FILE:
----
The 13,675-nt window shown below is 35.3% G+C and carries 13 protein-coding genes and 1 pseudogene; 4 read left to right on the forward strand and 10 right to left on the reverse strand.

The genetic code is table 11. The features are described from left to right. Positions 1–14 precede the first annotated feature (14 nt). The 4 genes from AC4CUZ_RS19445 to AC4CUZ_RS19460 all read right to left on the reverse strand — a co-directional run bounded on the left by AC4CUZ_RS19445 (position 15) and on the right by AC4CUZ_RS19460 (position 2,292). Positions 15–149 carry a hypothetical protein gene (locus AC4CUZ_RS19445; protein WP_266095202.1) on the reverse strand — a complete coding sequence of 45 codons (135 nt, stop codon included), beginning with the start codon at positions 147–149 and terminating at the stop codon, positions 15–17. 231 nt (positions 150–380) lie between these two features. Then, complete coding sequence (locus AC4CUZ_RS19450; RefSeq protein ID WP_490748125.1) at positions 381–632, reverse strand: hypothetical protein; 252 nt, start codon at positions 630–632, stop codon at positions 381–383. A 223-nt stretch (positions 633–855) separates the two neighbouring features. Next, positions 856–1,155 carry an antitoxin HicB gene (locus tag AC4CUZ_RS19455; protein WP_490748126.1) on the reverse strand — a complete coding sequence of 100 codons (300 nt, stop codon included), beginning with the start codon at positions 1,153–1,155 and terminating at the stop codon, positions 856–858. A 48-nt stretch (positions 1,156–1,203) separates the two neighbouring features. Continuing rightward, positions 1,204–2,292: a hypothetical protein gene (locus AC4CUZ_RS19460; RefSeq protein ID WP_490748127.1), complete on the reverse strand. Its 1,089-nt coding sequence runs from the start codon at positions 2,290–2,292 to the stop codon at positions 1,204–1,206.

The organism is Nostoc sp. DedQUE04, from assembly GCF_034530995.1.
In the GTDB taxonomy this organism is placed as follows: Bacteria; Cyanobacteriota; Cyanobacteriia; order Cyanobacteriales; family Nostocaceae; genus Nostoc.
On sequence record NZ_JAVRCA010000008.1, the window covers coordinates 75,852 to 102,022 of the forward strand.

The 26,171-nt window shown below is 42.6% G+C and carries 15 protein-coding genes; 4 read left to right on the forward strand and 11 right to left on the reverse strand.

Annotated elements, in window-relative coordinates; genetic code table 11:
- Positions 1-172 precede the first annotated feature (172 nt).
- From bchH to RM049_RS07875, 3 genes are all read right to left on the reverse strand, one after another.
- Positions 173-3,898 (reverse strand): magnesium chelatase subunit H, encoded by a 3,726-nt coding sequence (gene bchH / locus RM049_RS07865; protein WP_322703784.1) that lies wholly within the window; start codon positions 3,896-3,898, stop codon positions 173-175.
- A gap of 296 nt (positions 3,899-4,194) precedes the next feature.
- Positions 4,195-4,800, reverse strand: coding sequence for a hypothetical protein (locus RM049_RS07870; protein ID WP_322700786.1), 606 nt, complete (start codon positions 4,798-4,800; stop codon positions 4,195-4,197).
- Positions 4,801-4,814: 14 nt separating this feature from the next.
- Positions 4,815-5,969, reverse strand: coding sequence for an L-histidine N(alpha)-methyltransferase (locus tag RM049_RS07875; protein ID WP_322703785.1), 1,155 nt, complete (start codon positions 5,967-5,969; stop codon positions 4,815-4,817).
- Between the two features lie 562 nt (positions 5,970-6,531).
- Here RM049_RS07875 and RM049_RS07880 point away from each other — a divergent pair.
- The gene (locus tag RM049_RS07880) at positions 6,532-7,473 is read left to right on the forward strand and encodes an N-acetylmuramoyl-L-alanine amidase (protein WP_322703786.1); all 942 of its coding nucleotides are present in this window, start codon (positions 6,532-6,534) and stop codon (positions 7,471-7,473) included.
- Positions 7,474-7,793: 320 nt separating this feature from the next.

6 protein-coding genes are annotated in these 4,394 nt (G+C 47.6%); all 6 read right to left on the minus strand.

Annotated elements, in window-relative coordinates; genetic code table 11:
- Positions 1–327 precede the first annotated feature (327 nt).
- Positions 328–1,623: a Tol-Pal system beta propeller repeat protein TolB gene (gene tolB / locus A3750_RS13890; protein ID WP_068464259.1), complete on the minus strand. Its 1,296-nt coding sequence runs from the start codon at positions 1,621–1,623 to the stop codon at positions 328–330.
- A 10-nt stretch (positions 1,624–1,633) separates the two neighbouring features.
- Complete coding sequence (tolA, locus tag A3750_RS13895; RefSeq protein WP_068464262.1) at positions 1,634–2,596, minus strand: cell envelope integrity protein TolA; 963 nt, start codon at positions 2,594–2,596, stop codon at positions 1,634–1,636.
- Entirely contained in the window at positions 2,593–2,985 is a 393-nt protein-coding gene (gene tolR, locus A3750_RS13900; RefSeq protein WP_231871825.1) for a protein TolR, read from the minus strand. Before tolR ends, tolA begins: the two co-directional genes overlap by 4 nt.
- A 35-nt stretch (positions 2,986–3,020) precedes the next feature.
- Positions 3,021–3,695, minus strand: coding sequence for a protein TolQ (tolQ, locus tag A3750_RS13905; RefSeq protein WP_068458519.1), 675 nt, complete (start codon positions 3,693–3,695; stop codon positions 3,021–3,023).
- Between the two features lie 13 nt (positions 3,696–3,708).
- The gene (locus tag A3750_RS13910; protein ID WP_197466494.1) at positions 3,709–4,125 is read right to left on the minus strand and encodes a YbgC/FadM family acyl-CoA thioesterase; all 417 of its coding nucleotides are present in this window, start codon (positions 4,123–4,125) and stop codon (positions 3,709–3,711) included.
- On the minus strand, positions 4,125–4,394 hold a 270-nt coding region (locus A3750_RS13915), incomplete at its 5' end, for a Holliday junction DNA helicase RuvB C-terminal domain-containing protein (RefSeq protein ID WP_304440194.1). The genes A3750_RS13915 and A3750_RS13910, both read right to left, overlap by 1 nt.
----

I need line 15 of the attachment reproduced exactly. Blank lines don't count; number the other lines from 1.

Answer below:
- Between the two features lie 562 nt (positions 5,970-6,531).